Jekyll is a static site generator that’s extremely popular with developers because of its built-in support for blogs, and its ability to translate markdown (an intuitive markup language) into HTML. Many of our clients use it, and we built our own site with Jekyll as well since it produces fast-loading pages – a critical factor for SEO.
However, apart from this benefit, Jekyll offers no specific support for improving SEO out of the box. If you want more traffic, here are the first 5 things we do with every new Jekyll site.
1. Wire up Google Analytics
Analysing how users discover and interact with your site is important when deciding where to invest your markting efforts. Perhaps the most popular website analytics tool is Google Analytics (GA), but unlike other CMSes and website builders, there’s no internal support for connecting with this tool. There are two ways you can resolve this issue:
- Use a Jekyll theme that includes support for GA.
Our site uses the beautiful-jekyll
theme, allowing us to add our UA
tracking ID in the
adding the following near the top of the
2. Generate a Sitemap
Just like the step above, generating a sitemap won’t actually improve your search engine rankings. But for new sites, it can kickstart the crawling process once you’ve submitted the sitemap via Google Search Console – a step you only need to do once.
Jekyll cannot build sitemaps on its own. You need to use the jekyll-sitemap gem, which will generate a sitemap for you.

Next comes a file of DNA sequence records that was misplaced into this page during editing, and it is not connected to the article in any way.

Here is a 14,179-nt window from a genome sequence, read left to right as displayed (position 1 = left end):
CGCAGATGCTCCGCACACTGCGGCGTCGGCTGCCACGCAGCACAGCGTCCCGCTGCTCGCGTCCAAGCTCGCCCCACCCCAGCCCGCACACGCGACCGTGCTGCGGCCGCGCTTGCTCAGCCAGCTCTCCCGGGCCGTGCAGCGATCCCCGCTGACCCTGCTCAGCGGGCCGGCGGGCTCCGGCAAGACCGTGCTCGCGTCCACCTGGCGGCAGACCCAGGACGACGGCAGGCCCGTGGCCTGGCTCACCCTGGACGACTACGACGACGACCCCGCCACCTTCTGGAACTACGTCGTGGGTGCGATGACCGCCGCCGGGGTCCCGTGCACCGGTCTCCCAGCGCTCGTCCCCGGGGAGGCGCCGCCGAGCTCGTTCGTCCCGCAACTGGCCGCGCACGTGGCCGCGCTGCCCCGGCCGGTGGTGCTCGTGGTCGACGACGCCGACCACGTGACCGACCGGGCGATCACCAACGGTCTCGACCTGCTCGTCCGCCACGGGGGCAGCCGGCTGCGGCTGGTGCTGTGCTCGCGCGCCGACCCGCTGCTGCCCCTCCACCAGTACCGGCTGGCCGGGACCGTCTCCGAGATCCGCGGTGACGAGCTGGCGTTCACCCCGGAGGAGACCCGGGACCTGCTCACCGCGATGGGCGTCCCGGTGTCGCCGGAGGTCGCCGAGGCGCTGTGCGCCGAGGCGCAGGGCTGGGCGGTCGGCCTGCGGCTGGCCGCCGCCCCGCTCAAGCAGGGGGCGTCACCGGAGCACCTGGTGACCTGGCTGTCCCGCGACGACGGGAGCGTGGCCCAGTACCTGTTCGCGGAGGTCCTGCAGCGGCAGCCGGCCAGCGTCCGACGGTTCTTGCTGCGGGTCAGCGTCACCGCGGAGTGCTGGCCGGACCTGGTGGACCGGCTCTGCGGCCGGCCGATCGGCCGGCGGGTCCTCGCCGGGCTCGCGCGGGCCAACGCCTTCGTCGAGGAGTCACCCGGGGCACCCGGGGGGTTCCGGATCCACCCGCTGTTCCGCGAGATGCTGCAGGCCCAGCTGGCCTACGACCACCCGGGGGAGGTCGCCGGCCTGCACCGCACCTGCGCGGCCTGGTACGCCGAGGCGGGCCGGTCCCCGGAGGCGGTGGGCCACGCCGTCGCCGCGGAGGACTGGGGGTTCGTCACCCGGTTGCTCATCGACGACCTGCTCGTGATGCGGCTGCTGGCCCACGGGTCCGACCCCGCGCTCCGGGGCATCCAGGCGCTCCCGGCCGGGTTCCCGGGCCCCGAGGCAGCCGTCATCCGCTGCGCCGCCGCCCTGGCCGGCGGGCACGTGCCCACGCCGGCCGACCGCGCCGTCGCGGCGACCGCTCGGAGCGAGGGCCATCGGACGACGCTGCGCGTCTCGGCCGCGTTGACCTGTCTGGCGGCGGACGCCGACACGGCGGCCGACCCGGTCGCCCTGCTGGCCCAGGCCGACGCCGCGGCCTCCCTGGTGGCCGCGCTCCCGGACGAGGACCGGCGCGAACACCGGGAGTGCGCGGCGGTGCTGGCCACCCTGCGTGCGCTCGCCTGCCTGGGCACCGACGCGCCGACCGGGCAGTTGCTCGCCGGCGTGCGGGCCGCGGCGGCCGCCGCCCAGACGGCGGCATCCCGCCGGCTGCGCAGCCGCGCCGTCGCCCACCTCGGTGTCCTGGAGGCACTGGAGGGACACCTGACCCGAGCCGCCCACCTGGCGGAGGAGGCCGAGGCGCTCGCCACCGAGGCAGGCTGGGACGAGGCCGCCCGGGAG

3. Use a Mobile-first Theme
There was a lot of noise last year about Google moving to a mobile-first index. Essentially, this means that Google’s crawler imitates a mobile device while viewing your site.
Historically sites had different versions depending on whether you viewed it on a mobile device or a desktop, and since the majority of Google’s search traffic is from mobile devices, they decided to rank sites based on their mobile experience. So providing a responsive and mobile-friendly site is critical.
There is no support in the default Jekyll install for the
so it can be difficult to neatly render pages on mobile devices.
A modern Jekyll theme that looks good on mobile is the ideal way to provide a decent mobile experience. As mentioned above, we use beautiful-jekyll.
4. Meta Tags
Meta tags are still a fundamental ranking factor for SEO. Tweaking them can dramatically alter which position your pages appear in search results.
Below is an image showing the
<title> tag in red and the
name="description"> tag in dark red. These two tags not only tell Google the
topic of a page, but they can also persuade users to view the page.
5. OpenGraph Tags
The OpenGraph Protocol defines tags for web pages that are
primarily used for social networks. For example, both
<meta property="og:title"> and
property="og:image"> are popular for networks such as Twitter, Facebook, and
Here’s an example demonstrating the difference OpenGraph tags can make to the UX of a tweet. The first image is missing the tags referenced above, so the stock website image and description are used.
But in this image, the image and description from the blog post itself have been automatically pulled into the tweet.
The result is a much richer experience.
Jekyll SEO tag can generate OpenGraph tags as well as meta tags by including
appropriate keywords. In this example, the relevant keywords are
Build Optimised Sites with Jekyll
And there you have it: the first 5 changes we make to every new Jekyll site, and why. Take control of the attributes affecting your Jekyll site’s search rankings by adding a mixture of gems and themes.
Alternatively, get in touch with us. We’d be happy to help!